Written by Sohail Abid, Digital Rights Foundation. The original version of this post was published on the Digital Rights Foundation website.
An unknown technical expert hacked into the servers of FinFisher, the notorious surveillance software maker, earlier this month. The hacker(s) captured all the data they could find on the server and leaked it as a torrent. The 40Gb torrent contains the entire FinFisher support portal including correspondence between customers and the company staff. It also contains all the software that the company sells, as well as the accompanying documentation and release material. Last year, security researchers uncovered evidence that there are two command and control servers inside Pakistan.
What is FinFisher?
Part of the UK-based corporation Gamma International, FinFisher is a company that sells a host of surveillance and monitoring software to government departments. The primary software, FinSpy, is used to remotely access and control the computers or mobile phones belonging to individuals being spied upon. The company offers several methods to install FinSpy, which range from a simple USB that can infect a computer to attaching the malicious software to legitimate files so that it can infect a computer when files are downloaded. The FinFisher toolset is designed to give the people buying these software access to emails, web browsing history, and any other activity performed by the “targets”, their term for those who are being spied upon.
Is Pakistan a FinFisher customer?
Apparently, yes. University of Toronto-based research group Citizen Lab released a report last year identifying two FinFisher command and control servers on the network of the Pakistan Telecommunications Company (PTCL), the country’s leading Internet service provider. But this recent leak gives us a more complete and conclusive picture. The leaked support portal tells us that someone from Pakistan in fact licensed three software from FinFisher for a period of three years. The systems Citizen Lab identified were probably the computers hosting the FinSpy server program and were merely using a PTCL Internet connection. We have reason to believe that PTCL was not involved. If not PTCL, then who? It could be anyone but FinFisher only sells these software to government and spy agencies — thus, it was most likely one of the many intelligence agencies operating within the Pakistani government.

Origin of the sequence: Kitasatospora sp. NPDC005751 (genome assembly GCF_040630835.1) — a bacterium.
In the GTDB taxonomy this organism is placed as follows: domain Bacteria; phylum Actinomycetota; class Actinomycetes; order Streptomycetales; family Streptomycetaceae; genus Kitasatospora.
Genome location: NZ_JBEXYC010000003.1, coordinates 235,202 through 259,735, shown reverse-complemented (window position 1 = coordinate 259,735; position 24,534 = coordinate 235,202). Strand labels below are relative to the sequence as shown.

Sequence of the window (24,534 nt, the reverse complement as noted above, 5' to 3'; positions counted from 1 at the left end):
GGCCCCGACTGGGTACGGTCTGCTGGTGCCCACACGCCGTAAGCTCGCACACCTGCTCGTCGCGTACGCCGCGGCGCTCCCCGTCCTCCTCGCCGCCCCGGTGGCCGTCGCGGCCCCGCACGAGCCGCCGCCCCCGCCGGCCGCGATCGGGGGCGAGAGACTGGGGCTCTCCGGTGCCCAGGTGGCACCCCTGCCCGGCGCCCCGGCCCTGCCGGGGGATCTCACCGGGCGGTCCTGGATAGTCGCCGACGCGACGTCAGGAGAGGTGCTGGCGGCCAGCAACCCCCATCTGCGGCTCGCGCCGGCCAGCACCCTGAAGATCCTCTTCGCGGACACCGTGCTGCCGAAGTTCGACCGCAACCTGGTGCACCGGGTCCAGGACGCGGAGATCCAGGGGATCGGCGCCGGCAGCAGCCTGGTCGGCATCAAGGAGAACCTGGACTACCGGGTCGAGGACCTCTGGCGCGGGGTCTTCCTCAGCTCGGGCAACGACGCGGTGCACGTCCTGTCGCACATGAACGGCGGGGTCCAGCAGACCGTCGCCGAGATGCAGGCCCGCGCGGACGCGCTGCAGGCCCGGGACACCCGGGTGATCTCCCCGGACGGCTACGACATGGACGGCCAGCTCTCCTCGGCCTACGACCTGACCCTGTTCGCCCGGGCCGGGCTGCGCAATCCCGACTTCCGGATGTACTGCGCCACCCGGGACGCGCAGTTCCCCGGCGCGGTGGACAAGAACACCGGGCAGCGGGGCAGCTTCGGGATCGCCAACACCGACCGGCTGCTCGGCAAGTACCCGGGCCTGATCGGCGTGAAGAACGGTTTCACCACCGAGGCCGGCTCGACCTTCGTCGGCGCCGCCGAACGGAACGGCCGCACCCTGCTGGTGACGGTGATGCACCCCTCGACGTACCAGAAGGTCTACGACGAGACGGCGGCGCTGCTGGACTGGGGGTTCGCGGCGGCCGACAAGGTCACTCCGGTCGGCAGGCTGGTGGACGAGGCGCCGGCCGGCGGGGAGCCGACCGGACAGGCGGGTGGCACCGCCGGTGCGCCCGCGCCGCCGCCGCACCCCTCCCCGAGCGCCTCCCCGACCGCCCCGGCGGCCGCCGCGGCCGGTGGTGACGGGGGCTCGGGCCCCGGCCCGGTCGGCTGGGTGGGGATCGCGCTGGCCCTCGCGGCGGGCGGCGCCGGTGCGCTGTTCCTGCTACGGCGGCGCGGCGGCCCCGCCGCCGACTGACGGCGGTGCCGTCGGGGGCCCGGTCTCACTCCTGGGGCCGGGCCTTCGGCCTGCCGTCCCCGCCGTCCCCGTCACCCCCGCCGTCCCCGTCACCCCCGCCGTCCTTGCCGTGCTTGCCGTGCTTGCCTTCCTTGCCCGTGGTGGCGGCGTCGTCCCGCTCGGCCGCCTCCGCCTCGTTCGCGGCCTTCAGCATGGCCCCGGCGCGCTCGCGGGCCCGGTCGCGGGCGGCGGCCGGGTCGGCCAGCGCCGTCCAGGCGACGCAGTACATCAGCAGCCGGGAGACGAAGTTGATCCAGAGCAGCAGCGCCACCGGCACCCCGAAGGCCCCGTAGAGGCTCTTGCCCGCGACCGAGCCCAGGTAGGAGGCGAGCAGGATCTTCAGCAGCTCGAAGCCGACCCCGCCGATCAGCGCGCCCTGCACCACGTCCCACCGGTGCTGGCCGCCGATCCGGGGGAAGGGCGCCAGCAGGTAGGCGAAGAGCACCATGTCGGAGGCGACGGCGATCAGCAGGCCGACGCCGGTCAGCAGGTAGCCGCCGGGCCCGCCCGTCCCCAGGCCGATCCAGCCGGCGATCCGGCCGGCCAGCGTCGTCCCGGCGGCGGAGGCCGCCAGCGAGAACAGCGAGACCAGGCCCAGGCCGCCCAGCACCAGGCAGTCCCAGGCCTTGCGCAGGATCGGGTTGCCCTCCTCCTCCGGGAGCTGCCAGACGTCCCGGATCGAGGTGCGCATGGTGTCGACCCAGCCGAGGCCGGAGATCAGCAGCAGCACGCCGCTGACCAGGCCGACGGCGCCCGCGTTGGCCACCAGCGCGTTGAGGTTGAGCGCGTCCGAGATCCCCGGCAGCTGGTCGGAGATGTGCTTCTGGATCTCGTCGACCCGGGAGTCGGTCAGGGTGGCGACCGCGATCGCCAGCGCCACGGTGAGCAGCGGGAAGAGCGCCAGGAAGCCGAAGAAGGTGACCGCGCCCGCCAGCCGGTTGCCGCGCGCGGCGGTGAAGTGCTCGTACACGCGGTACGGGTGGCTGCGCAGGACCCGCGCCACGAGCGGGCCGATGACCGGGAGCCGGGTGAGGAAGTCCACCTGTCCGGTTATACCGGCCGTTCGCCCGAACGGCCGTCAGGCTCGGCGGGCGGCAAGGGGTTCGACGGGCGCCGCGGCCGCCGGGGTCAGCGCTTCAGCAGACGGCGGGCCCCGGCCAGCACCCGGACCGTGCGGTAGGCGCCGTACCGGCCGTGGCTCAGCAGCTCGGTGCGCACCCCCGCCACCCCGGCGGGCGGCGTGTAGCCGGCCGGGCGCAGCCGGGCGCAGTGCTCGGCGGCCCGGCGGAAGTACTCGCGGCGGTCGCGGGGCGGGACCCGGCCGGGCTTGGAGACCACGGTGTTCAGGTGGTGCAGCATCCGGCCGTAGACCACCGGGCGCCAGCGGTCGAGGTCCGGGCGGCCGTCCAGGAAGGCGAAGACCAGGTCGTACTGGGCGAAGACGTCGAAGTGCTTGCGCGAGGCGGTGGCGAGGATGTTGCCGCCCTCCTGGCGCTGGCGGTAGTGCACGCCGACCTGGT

We have extracted from the FinFisher support portal a request for technical support sent to the company by a person (referred to as “Customer 32”) in Pakistan, who complains that their problems are not being addressed through Skype. We presume Skype was the primary way FinFisher provided technical support to its customers.
What was purchased?
Working from this clue, we looked further into the purchase history of Customer 32 and their correspondence with FinFisher staff and found out that they have licensed not one but three software products from the spy software maker. The primary software, FinSpy, is used to target people who “change location, use encrypted and anonymous communication channels and reside in foreign countries.” After FinSpy is installed on a computer or a mobile phone, it can be—according to the product brochure—“remotely controlled and accessed as soon as it is connected to the internet/network.”
In addition to FinSpy, Customer 32 also purchased another software called FinIntrusionKit to hack into hotel, airport, and other wifi networks to catch “close-by WLAN devices and records traffic and passwords”, extract “usernames and passwords (even for TLS/SSL encrypted sessions),” and “capture SSL encrypted data like webmail, video portals, online banking and more.” The third software product is built to infect USB devices so that whoever uses them becomes a target of surveillance.
How does Pakistan “FinFish”?
From the support requestss filed by Customer 32, we also learned that whoever in Pakistan purchased FinFisher used it, for instance, to infect harmless MS office documents, particularly PowerPoint files. The person then sent the files to people they wanted to spy on. When the unsuspecting recipients opened the infected files,their computers were automatically put under constant surveillance, with all details of their emails, chats, and other activity being sent back to Customer 32.
Customer 32 also used FinFisher to covertly steal files from “target” computers. All the files of those who were targeted were readily available but Customer 32 wanted more, as outlined in another request for support, which read: “the agent be able to select files to download even when the target is offline and whenever the target comes online, those selected files may be downloaded without the interaction required from user.”
While we know that FinFisher is deployed in Pakistan, many questions remain unanswered. As citizens of a democratic state, it is our right to know who is using surveillance software in Pakistan, how much public money is being spent on these licenses, and what laws and regulations are being followed for deploying these software tools.
Sohail Abid researches security, surveillance, and censorship issues for Digital Rights Foundation. Before joining DRF, he was CTO at Jumpshare, a file sharing startup from Pakistan.